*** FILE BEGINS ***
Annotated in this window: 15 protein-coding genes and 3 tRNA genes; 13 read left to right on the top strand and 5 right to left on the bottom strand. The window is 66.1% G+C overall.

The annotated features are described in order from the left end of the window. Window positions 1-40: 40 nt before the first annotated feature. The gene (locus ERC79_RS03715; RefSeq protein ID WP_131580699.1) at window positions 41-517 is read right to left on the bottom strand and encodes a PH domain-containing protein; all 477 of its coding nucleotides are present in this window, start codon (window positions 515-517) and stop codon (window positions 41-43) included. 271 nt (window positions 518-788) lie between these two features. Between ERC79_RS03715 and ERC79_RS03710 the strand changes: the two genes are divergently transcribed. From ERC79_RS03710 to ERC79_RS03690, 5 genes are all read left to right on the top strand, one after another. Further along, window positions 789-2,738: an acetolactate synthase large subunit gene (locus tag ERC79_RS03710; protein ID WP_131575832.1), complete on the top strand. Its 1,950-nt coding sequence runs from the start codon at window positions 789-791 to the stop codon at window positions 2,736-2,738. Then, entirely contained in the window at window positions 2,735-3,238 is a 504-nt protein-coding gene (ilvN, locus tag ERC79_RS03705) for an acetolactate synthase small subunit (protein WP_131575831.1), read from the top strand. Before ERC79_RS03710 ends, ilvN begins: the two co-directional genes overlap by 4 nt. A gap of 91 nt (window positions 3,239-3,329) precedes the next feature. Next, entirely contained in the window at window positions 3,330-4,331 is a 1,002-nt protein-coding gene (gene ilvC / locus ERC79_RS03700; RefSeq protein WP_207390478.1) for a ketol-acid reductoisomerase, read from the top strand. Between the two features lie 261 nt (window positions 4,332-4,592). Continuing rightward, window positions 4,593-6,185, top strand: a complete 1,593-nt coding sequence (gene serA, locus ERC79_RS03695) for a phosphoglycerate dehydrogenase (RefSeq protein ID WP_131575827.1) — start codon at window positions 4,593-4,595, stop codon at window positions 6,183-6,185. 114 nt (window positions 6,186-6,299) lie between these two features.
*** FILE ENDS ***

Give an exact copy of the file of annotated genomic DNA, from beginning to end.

Annotated in this window: 15 protein-coding genes and 3 tRNA genes; 13 read left to right on the top strand and 5 right to left on the bottom strand. The window is 66.1% G+C overall.

The annotated features are described in order from the left end of the window. Window positions 1-40: 40 nt before the first annotated feature. The gene (locus ERC79_RS03715; RefSeq protein ID WP_131580699.1) at window positions 41-517 is read right to left on the bottom strand and encodes a PH domain-containing protein; all 477 of its coding nucleotides are present in this window, start codon (window positions 515-517) and stop codon (window positions 41-43) included. 271 nt (window positions 518-788) lie between these two features. Between ERC79_RS03715 and ERC79_RS03710 the strand changes: the two genes are divergently transcribed. From ERC79_RS03710 to ERC79_RS03690, 5 genes are all read left to right on the top strand, one after another. Further along, window positions 789-2,738: an acetolactate synthase large subunit gene (locus tag ERC79_RS03710; protein ID WP_131575832.1), complete on the top strand. Its 1,950-nt coding sequence runs from the start codon at window positions 789-791 to the stop codon at window positions 2,736-2,738. Then, entirely contained in the window at window positions 2,735-3,238 is a 504-nt protein-coding gene (ilvN, locus tag ERC79_RS03705) for an acetolactate synthase small subunit (protein WP_131575831.1), read from the top strand. Before ERC79_RS03710 ends, ilvN begins: the two co-directional genes overlap by 4 nt. A gap of 91 nt (window positions 3,239-3,329) precedes the next feature. Next, entirely contained in the window at window positions 3,330-4,331 is a 1,002-nt protein-coding gene (gene ilvC / locus ERC79_RS03700; RefSeq protein WP_207390478.1) for a ketol-acid reductoisomerase, read from the top strand. Between the two features lie 261 nt (window positions 4,332-4,592). Continuing rightward, window positions 4,593-6,185, top strand: a complete 1,593-nt coding sequence (gene serA, locus ERC79_RS03695) for a phosphoglycerate dehydrogenase (RefSeq protein ID WP_131575827.1) — start codon at window positions 4,593-4,595, stop codon at window positions 6,183-6,185. 114 nt (window positions 6,186-6,299) lie between these two features.